I hought every dog can take to water. But I have found that I was wrong since I have kept the pug, a kind of dog. In fact, not all dogs take to water – some are stinkers at swimming and just sink! Here’s a list of dog breeds that can’t swim.
As God is my witness, I thought all dogs could swim!
That was until a number of years back when my niece’s Pug, Peanut, did a splashdown in my sister’s backyard pool. At first we thought his cute floundering was just an awkward dog paddle but within seconds we realized it was a genuine struggle and my sister jumped in–fully clothed–to save the little guy.
Truth is, not all breeds can swim well and while an initial doggie paddle may look promising, some pooches can run into trouble pretty quickly and should never be anywhere close to deep water.
Three tips your pooch is not a natural paddler: 1) he has a larger, heavy chest; 2) he has short legs; 3) he has a short muzzle (brachycephalic). Here are the top 10 dog breeds that are just not designed for swimming.
A brachycephalic breed of dog, this little guy’s short snout can cause shortness of breath which not only hinders his ability to swim for any length of time but makes it difficult for him to keep his muzzle above water. For flat-faced dogs to be able to keep their nose and mouth above the water-line they need to tilt their head upwards, causing their back end to tuck under their body and them to sink. A life vest is imperative around pools. (Photo credit: klippel1/Depositphotos)
Although this breed is relatively light-weight and his longer muzzle means he doesn’t run into the same water problems as a Pug or Bulldog, this breed’s short legs means he will never be a strong swimmer and will likely struggle to paddle for any length of time. Water sports should be contained to a sprinkler or a kiddy pool with water no higher than his shoulders. That said they can drown if tuckered out in shallow water so always keep a close eye on your little guy. (Photo credit: vagawi/Flickr)
While this small dog breed doesn’t carry the typical problem traits of non-swimmers with his lighter weight, smaller chest and full muzzle, he can experience challenges related to water play such as chills, arthritis and rheumatism. To ensure all playtime is safe and fun for this mini pooch, best to stick to dry land with games of fetch and catch. (Photo credit: Shek Graham/Flickr)
This breed ticks all of those non-swimmer boxes. His short muzzle means he is considered a brachycephalic dog, his barrel chest, large head and short legs mean that he will never be able to paddle fast enough to support his own weight. In fact many breeders and rescue groups will require a home visit to ensure any family swimming pool is safely fenced. If he is to be near water, pet parents should ensure he is always supervised and wearing a life vest. (Photo credit: Annette Shaff/Shutterstock)
Although this breed holds a record for possessing the world’s longest ears they’re unfortunately not flotation devices and therefore offer no support should this big boy find himself in deep water. In fact, his large head, dense bone structure and disproportionately short legs mean he is incapable of keeping himself afloat for any length of time. With lengthy ears that can be prone to waterborne infections, this natural born tracker would do best as a landlubber. (Photo credit: Grégory Szkudlarek/Flickr)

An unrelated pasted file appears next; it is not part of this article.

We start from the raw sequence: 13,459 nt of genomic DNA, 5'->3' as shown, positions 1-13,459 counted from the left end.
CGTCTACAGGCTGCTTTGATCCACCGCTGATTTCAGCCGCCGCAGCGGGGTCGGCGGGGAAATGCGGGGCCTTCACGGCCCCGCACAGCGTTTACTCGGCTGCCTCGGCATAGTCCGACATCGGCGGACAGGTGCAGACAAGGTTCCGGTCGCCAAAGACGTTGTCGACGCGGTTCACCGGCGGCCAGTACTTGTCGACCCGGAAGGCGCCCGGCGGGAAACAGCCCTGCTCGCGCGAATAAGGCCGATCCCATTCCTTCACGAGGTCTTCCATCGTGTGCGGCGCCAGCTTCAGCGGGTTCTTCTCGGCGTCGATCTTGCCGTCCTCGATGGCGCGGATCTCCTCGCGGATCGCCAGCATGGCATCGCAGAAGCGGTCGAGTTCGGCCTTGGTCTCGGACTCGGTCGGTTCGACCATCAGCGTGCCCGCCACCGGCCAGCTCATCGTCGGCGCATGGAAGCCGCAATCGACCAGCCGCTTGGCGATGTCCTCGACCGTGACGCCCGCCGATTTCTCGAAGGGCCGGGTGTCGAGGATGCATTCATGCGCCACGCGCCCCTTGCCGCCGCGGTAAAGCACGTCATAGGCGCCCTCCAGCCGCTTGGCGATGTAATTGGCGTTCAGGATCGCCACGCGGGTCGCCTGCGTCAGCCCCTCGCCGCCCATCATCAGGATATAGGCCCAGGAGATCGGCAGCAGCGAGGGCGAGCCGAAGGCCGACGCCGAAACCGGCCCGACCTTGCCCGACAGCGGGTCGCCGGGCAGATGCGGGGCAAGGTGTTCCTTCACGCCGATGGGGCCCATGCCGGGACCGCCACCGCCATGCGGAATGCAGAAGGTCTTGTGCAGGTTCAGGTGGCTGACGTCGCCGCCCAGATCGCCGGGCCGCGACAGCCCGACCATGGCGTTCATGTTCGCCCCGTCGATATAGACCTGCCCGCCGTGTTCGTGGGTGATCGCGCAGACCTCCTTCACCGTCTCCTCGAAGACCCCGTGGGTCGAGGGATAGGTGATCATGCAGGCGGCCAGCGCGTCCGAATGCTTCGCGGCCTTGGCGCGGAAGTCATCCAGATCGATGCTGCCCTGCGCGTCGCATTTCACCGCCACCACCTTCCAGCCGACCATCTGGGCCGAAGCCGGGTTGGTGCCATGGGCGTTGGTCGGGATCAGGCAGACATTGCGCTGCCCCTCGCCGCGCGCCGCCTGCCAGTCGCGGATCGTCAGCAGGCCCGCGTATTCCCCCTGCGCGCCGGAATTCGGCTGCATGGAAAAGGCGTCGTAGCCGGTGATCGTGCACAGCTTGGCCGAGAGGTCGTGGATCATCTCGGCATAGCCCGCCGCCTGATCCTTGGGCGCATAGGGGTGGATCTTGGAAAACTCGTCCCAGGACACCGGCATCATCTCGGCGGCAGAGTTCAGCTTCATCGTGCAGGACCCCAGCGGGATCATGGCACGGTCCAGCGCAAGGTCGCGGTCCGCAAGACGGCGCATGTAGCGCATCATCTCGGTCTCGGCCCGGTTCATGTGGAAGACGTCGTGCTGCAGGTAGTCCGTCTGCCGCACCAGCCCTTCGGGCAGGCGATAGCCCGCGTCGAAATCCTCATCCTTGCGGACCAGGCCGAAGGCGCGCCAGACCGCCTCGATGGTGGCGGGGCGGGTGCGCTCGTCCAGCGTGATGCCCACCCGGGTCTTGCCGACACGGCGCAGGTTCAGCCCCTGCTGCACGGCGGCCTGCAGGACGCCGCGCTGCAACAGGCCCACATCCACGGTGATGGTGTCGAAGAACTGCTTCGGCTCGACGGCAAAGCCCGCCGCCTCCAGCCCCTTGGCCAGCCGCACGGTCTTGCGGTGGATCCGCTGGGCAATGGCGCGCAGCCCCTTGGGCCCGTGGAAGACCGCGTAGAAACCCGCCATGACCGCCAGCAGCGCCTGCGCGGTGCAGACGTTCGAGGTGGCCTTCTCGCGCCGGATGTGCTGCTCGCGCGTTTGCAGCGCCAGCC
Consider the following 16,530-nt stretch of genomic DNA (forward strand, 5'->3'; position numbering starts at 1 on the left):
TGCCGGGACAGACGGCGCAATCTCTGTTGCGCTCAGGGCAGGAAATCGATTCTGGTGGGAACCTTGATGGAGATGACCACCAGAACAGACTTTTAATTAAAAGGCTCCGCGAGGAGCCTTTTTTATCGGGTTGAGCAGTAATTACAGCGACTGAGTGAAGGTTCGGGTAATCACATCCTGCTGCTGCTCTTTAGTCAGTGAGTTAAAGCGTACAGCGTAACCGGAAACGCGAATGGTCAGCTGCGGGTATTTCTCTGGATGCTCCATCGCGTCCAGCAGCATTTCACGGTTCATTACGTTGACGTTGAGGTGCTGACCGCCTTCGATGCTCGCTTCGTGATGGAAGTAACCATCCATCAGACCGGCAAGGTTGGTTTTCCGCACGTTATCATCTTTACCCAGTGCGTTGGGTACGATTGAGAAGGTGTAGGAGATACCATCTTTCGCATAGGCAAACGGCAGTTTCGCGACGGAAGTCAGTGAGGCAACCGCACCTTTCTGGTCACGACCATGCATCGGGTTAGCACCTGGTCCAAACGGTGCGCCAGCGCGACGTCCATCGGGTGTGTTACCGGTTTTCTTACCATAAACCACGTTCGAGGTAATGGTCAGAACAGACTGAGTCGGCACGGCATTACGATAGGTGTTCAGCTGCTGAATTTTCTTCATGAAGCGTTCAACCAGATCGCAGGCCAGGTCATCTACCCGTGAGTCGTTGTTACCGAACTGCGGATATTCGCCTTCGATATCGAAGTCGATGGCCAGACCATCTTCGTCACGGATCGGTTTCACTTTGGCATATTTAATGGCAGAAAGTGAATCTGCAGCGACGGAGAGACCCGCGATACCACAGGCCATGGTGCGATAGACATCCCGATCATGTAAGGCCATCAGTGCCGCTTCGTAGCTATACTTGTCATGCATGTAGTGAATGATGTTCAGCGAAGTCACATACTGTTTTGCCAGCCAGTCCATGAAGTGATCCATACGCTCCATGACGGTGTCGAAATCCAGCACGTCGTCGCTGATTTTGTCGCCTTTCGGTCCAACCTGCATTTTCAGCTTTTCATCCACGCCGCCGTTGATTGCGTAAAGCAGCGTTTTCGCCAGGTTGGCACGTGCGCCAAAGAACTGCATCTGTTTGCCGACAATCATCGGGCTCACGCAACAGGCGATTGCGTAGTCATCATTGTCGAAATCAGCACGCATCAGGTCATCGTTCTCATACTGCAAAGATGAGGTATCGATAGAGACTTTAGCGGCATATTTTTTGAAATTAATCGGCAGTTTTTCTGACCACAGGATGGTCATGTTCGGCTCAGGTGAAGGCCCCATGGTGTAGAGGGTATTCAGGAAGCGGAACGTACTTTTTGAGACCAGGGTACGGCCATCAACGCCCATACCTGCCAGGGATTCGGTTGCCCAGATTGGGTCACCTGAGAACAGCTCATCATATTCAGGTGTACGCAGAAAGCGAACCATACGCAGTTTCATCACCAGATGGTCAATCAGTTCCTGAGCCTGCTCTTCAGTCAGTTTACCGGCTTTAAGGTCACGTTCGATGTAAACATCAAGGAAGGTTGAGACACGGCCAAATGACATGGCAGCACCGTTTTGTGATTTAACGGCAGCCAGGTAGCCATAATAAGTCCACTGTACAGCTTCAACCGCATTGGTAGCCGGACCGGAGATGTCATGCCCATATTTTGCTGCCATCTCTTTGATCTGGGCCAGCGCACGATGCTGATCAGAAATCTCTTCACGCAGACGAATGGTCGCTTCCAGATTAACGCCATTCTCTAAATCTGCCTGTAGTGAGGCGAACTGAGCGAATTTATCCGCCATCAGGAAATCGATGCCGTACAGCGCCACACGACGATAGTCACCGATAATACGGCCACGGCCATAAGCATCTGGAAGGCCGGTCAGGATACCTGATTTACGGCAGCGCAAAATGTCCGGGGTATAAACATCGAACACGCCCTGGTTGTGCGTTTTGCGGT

While we tend to consider larger dogs natural born swimmers, the Chow is an exception to this list because of his deeper chest and shorter legs. The flatter muzzle can also cause him shortness of breath and his thicker, heavy coat can easily become waterlogged and weigh him down. Extra caution should be exercised with this breed and for pet parents with a pool or who enjoy water sports, a properly fitted life vest would be a good investment. (Photo credit: Whitney H/Flickr)
This sturdy little breed with the longer muzzle but dense body, large barrel chest and short legs will never be a strong swimmer. While they love the water, best to just let them wade chest-deep if they so desire or fill a kiddy pool during hotter weather and allow them to splash around. If you take them boating, a life vest is a must. (Photo credit: kent/Flickr)
Though his long legs may make him look like swimming would be second nature, this breed runs into the same challenges as Boxers and Pugs – he is considered brachycephalic. His flatter face and shorter muzzle means he will struggle to keep his face and nose above water and may run into shortness of breath if left to swim for too long. Water activities should be kept to a romp on the shore, run under the sprinkler or playtime in a kiddy pool versus a swim. (Photo credit: Tom Wood/Flickr)
Staffordshire Bull Terrier
While this athletic, spirited dog loves his exercise, his solid, dense muscle mass makes him heavier and not inclined to take up swimming. Add to this a head size and weight that tends to be disproportionate to that of his body and you’ll find that it can be very difficult for him to keep his head above water for any length of time. Best to tire him out on land! (Photo credit: Chris Stickley/Flickr)
Similar to the Maltese, this little guy can quickly catch a chill and although he may give it his best shot, swimming can be a struggle due to his tiny muzzle and small legs. His fuller coat can also become water-logged while swimming, weighing him down, covering his face and making breathing difficult. And remember, tiny dogs can become frightened or nervous in open water, making the overall experience unpleasant. (Photo credit: Elenarts/Depositphoto)